[cs_content][cs_section parallax=”false” style=”margin: 0px;padding: 45px 0px;”][cs_row inner_container=”false” marginless_columns=”false” style=”margin: 0px auto;padding: 0px;”][cs_column fade=”false” fade_animation=”in” fade_animation_offset=”45px” fade_duration=”750″ type=”1/3″ style=”padding: 0px;”][x_custom_headline level=”h2″ looks_like=”h6″ accent=”true” style=”margin-top:0px;”]Basic Specifications[/x_custom_headline][cs_text]Length: 965mm
Barrel Length: 508mm
Magazine Capacity: 6 plus 1 in the chamber[/cs_text][x_custom_headline level=”h2″ looks_like=”h6″ accent=”true” style=”margin-top:0px;”]CALIBRES[/x_custom_headline][cs_icon_list][cs_icon_list_item title=”30-30 Win” type=”crosshairs” link_enabled=”false” link_url=”#” link_new_tab=”false”]30-30 Win[/cs_icon_list_item][/cs_icon_list][x_custom_headline level=”h2″ looks_like=”h6″ accent=”true” style=”margin-top:0px;”]Winchester 30-30 Variants[/x_custom_headline][x_raw_content]Winchester 30-30 Short
Designed by John Browning in 1894 (hence the Model 94), this model was a rifle of firsts. Originally known as the 30 WCF (Winchester Centre Fire), it was the first commercially produced American rifle to chamber the smokeless powder. In production for 112 years, it was the first sporting rifle to sell more than 1 million copies, and by the time it was discontinued in 2006 by the closing of the Winchester factory in Connecticut, it had sold over 7 million copies. The first to do so, and dare I say, possibly the only that will.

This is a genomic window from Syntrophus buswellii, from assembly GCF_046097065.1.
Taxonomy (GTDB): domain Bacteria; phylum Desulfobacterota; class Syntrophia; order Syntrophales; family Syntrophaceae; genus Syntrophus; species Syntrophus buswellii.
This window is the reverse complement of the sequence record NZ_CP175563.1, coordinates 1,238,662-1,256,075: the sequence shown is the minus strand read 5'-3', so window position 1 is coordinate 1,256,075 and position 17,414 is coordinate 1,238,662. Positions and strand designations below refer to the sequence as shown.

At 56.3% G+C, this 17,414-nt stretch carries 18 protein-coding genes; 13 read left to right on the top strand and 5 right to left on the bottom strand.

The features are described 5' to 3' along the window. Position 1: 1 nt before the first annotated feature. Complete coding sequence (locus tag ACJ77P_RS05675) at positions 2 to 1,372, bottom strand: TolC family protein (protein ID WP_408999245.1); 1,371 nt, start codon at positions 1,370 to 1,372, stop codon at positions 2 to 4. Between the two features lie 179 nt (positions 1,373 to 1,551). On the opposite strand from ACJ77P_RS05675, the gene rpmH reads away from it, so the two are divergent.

But enough about the history, let us look at what it has to offer to the Australian hunter. Being compact, lightweight, easily carried and quick to the shoulder, could this be the perfect close quarters pig and mid-size deer rifle that exists today? The simple answer is yes! The Model 94’s rugged construction has also proved popular with the farming and outback communities, as well as those that have the need for a gun behind the bench seat in the ute or on the tractor on their property, just in case. Also having a reasonably light report and kick is perfect for the wife or younger children to use, without compromising on the suitability for hunting larger game, such as more traditional beginner calibres, such as the .22lr or magnum. This simply means that taking the Mrs. and/or kids out for a pig shoot need not be a hassle, or end with a sore shoulder.
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As for mounting a scope, whilst I do not see the need on a close range, repeating lever action, a no drill scope/tactical rail option is available as an aftermarket accessory, and this rifle is easily drilled and tapped if need be.
As much as I don’t like pointing out a fault on such an iconic rifle, the only downside that I could find was, in particular on the earlier models, was that the “V” notch on the rear sight was ineffective for some users. I have never personally found this to be the case, and used within their limitations, I found the sights more than acceptable for the type of rifle that this is. After all, if you wanted a long range rifle, you would not buy a Model 94.[/cs_text][x_custom_headline level=”h2″ looks_like=”h3″ accent=”true”]Conclusion[/x_custom_headline][cs_text]If you are looking for a rugged, reliable, lever action rifle perfectly suited to Australian conditions, there would be few that could argue against the Model 94 Winchester chambered in the ever popular 30-30 calibre. From pigs to deer in Australia, and Whitetail deer to who knows what worldwide, discontinued or not, this rifle is and continues to be a most popular addition to any hunters collection.
*As a footnote, the Model 94 is still produced by Miroku in Japan, and to a high calibre, however, this is not recognised by many of the original Winchester fans, and mainly comprise of commemorative models.[/cs_text][/cs_column][/cs_row][/cs_section][/cs_content]